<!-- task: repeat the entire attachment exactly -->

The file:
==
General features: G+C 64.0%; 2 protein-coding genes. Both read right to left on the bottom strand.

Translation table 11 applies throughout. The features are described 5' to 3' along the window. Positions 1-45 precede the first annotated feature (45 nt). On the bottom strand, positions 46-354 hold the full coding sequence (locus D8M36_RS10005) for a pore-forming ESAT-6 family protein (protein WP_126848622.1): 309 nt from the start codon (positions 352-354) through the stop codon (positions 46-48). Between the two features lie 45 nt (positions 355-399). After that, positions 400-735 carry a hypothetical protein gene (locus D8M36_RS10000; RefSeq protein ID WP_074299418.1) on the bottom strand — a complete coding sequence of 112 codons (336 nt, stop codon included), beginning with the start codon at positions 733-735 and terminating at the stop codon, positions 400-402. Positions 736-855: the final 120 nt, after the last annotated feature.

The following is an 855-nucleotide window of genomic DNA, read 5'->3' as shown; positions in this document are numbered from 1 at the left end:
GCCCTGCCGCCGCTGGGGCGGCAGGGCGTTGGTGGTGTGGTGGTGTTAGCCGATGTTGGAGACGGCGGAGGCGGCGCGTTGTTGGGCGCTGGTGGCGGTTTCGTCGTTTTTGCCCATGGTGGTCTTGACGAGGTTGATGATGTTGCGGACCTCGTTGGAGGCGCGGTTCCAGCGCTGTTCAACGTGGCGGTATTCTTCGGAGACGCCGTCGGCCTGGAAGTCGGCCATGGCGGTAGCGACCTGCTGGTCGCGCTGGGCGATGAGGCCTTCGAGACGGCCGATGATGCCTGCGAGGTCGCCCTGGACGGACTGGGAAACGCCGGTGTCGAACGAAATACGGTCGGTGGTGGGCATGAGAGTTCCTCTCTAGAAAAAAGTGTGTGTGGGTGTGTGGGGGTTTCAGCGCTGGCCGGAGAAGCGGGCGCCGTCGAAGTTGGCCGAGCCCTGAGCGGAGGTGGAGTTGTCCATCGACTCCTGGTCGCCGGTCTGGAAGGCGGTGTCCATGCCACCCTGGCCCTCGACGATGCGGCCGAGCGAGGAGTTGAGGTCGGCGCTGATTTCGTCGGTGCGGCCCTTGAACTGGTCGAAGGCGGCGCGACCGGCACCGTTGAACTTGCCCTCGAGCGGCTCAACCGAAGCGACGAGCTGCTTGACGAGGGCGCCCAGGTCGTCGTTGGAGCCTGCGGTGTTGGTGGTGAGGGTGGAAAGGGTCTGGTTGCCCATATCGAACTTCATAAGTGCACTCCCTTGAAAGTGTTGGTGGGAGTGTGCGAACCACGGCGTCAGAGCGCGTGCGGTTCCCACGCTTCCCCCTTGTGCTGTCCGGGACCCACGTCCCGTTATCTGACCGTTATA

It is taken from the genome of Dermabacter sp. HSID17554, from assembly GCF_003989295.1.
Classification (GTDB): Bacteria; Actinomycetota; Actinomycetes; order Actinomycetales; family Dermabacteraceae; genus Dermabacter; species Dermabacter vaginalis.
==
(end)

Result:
General features: G+C 64.0%; 2 protein-coding genes. Both read right to left on the bottom strand.

Translation table 11 applies throughout. The features are described 5' to 3' along the window. Positions 1-45 precede the first annotated feature (45 nt). On the bottom strand, positions 46-354 hold the full coding sequence (locus D8M36_RS10005) for a pore-forming ESAT-6 family protein (protein WP_126848622.1): 309 nt from the start codon (positions 352-354) through the stop codon (positions 46-48). Between the two features lie 45 nt (positions 355-399). After that, positions 400-735 carry a hypothetical protein gene (locus D8M36_RS10000; RefSeq protein ID WP_074299418.1) on the bottom strand — a complete coding sequence of 112 codons (336 nt, stop codon included), beginning with the start codon at positions 733-735 and terminating at the stop codon, positions 400-402. Positions 736-855: the final 120 nt, after the last annotated feature.

The following is an 855-nucleotide window of genomic DNA, read 5'->3' as shown; positions in this document are numbered from 1 at the left end:
GCCCTGCCGCCGCTGGGGCGGCAGGGCGTTGGTGGTGTGGTGGTGTTAGCCGATGTTGGAGACGGCGGAGGCGGCGCGTTGTTGGGCGCTGGTGGCGGTTTCGTCGTTTTTGCCCATGGTGGTCTTGACGAGGTTGATGATGTTGCGGACCTCGTTGGAGGCGCGGTTCCAGCGCTGTTCAACGTGGCGGTATTCTTCGGAGACGCCGTCGGCCTGGAAGTCGGCCATGGCGGTAGCGACCTGCTGGTCGCGCTGGGCGATGAGGCCTTCGAGACGGCCGATGATGCCTGCGAGGTCGCCCTGGACGGACTGGGAAACGCCGGTGTCGAACGAAATACGGTCGGTGGTGGGCATGAGAGTTCCTCTCTAGAAAAAAGTGTGTGTGGGTGTGTGGGGGTTTCAGCGCTGGCCGGAGAAGCGGGCGCCGTCGAAGTTGGCCGAGCCCTGAGCGGAGGTGGAGTTGTCCATCGACTCCTGGTCGCCGGTCTGGAAGGCGGTGTCCATGCCACCCTGGCCCTCGACGATGCGGCCGAGCGAGGAGTTGAGGTCGGCGCTGATTTCGTCGGTGCGGCCCTTGAACTGGTCGAAGGCGGCGCGACCGGCACCGTTGAACTTGCCCTCGAGCGGCTCAACCGAAGCGACGAGCTGCTTGACGAGGGCGCCCAGGTCGTCGTTGGAGCCTGCGGTGTTGGTGGTGAGGGTGGAAAGGGTCTGGTTGCCCATATCGAACTTCATAAGTGCACTCCCTTGAAAGTGTTGGTGGGAGTGTGCGAACCACGGCGTCAGAGCGCGTGCGGTTCCCACGCTTCCCCCTTGTGCTGTCCGGGACCCACGTCCCGTTATCTGACCGTTATA

It is taken from the genome of Dermabacter sp. HSID17554, from assembly GCF_003989295.1.
Classification (GTDB): Bacteria; Actinomycetota; Actinomycetes; order Actinomycetales; family Dermabacteraceae; genus Dermabacter; species Dermabacter vaginalis.